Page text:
White Rock is taking a look at creating a stringent new bylaw designed to protect the city’s tree canopy.
A draft tree protection bylaw – prepared to incorporate recommendations of the city’s environmental advisory committee – came before council during its Feb. 22 online meeting.
Coun. Erika Johanson, the council representative on the committee, explained that the recommendations in the draft bylaw, which – if adopted – would replace the city’s current tree bylaw, are an attempt to address what has been a “serious decline in White Rock’s tree canopy over the last two decades.”
There is a need, she said, to remedy a decision-making process and city policies that have allowed private property owners and developers – and even city contractors – to extensively prune trees or remove them entirely, without direct consultation with council.
The overriding purpose of the recommendations, she said, is “to protect trees – rather than just manage the way in which they may be removed.”
Council unanimously endorsed a motion to refer half of the recommendations to the government and legislation committee.
These include reducing the minimum size for a protected tree; establishing a definition of ‘significant trees’ on private or city lands; removing fruit trees, alders and cottonwoods from a definition of ‘lower value’ trees; and enlarging the use of tree replacement security and deposit charges.
Also referred to the governance and legislation committee are measures requiring 14 days’ notice of removal of a city tree to property owners within 100 metres; establishing International Society of Arboriculture certification as the qualifying criteria for arborists; requiring city arborists to visit all sites under consideration for a tree permit, establishing explicit criteria for granting permits; requiring any removal or planting of trees on city lands to be done by city staff or contractors, and changing city policy language and limiting the criteria under which trees could be pruned, thinned or reduced in width in cases where it can be demonstrated that the tree has grown to completely obscure a previously existing view.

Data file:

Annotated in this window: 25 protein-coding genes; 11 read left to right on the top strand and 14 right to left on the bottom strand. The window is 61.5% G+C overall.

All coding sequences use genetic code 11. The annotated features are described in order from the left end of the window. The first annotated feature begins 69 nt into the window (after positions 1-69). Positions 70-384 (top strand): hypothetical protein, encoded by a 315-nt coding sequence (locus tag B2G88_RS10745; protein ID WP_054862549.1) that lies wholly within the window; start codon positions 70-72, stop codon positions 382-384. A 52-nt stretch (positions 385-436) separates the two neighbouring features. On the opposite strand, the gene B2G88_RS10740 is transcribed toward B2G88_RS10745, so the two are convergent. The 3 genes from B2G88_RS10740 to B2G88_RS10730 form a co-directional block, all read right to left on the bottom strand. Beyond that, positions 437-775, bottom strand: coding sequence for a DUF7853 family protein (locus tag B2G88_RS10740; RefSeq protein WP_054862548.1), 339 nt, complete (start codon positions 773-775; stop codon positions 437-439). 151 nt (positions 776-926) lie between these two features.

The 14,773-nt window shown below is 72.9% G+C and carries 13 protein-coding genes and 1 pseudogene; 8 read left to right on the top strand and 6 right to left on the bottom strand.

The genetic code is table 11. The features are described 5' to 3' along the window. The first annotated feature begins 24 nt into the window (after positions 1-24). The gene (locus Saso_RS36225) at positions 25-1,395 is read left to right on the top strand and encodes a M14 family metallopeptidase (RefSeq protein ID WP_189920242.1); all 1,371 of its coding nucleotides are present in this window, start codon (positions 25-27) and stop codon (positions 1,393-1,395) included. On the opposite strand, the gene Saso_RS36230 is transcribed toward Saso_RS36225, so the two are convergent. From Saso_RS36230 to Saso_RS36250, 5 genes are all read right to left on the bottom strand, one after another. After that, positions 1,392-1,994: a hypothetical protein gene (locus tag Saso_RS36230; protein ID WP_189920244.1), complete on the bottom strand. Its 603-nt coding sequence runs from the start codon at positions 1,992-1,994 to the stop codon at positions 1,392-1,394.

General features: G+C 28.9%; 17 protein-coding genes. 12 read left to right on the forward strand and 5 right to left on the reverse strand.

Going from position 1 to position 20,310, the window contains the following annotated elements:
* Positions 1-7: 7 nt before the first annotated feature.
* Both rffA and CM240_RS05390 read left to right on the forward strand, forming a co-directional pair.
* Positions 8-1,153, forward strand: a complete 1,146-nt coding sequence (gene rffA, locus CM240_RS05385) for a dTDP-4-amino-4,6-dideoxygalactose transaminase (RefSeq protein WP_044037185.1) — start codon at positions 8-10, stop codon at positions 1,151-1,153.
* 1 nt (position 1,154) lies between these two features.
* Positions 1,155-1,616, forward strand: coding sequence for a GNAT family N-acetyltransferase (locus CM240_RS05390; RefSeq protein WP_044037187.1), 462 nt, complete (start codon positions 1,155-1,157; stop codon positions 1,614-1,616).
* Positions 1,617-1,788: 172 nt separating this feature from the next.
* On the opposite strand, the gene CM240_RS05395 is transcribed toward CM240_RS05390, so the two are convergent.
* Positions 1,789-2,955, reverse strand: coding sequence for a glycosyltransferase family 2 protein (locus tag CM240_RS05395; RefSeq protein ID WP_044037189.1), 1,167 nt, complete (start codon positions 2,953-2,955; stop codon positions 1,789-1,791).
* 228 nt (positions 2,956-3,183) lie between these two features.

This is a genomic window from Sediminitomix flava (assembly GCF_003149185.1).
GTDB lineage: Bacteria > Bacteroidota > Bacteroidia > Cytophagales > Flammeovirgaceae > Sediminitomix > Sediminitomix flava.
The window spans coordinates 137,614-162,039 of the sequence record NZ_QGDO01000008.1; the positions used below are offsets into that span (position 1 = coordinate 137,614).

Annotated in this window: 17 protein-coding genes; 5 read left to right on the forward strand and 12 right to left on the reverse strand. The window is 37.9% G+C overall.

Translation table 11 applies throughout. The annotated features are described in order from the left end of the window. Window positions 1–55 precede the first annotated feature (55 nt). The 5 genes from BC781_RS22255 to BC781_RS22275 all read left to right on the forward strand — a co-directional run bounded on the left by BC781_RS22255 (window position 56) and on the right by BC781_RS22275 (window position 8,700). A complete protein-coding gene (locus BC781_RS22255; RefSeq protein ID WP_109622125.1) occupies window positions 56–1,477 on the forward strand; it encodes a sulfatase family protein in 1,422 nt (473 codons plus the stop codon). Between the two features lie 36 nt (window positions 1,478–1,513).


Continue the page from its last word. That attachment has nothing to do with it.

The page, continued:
Council also approved a motion to refer the other half of the recommendations to city staff for a report on ways in which such policy changes can be put into effect – including suggestions that would give tree preservation and canopy enhancement more priority in zoning and planning regulations; setting canopy recovery targets, maintaining records of contractors who have contravened city bylaws; and establishing annual tree canopy reports to council.
Johanson explained the move to create a new bylaw, and revise city tree policy, was directly inspired by the felling of two 100-foot Douglas Fir trees on Oxford Street in June of 2019.
“Council was only notified after the work had started,” she said – which raised concerns among the current members (a majority of whom, like herself, had been first elected the previous October).
“Council raised questions about the process of tree management decision-making – specifically that council needs to be consulted before removing trees,” Johanson said.
As a result, she said, the governance and legislation committee referred the tree management bylaw governing private property, and the tree management policy regulating trees on city lands, to the environmental advisory committee.
A thorough review has resulted in 19 concrete recommendations, she said, which are now included in the draft bylaw.
One of the most important findings of the committee, she said, is recognition that most of the city’s tree canopy loss is a result of private development.
“The challenge of protecting trees cannot be met by bylaw and policy alone. We need to look, perhaps, above all at GPA guidelines, zoning regulations and their related policies.”
Johanson said the EAC also recommends “clearer and stronger statements of purpose” in zoning and development permit applications so that tree protection is evaluated in the same way as environmental impacts.